Pulmonary alveolar microlithiasis (PAM) is a rare lung disease characterized by deposition of calcium-phosphate crystals, called microliths, in the alveoli. The hallmark of the disease is the discrepancy between clinical and radiological findings. Most patients are asymptomatic for several years or even decades, and the detection of PAM by imaging is usually an incidental finding. A long and progressive course is most often described, leading to deterioration of pulmonary function and even lung or heart failure. Environmental factors such as smoking or infection seem to accelerate the progression of the disease. The long-term prognosis is poor, and therapy – apart from lung transplantation – is currently not available.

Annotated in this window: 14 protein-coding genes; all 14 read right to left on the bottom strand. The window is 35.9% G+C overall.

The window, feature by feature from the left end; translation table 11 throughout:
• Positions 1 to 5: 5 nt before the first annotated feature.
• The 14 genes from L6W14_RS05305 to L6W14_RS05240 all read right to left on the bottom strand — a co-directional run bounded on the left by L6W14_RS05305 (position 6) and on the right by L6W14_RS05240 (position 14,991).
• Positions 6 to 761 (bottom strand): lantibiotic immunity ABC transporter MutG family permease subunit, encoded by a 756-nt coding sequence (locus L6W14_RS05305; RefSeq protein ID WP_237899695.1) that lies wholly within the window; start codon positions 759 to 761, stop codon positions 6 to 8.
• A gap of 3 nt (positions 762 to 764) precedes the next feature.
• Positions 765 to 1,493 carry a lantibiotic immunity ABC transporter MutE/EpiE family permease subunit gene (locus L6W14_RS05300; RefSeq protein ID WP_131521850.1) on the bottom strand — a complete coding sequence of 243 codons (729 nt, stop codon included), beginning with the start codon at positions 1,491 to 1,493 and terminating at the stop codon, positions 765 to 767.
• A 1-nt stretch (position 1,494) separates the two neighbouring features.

Biallelic pathogenic variants of the SLC34A2 (solute carrier family 34 member 2) gene, which encodes a type IIb sodium-phosphate co-transporter, are causative for the disease. The transporter is expressed in type II alveolar epithelial cells (AEC II), among others, and is responsible for the uptake of phosphate from the alveolar space that is released from phospholipids during the degradation and recycling of pulmonary surfactant. Defects in the transporter lead to intra-alveolar accumulation of phosphate, which promotes the formation of calcium-phosphate deposits. The majority of cases occur sporadically, and up to 40% of cases are familial and inherited in an autosomal recessive pattern. Most cases have been described in Turkey, China, Japan, India, Italy, and the United States (in descending order). The prevalence of pathogenic PAM variants in the Japanese population has been estimated to be less than 0.008.
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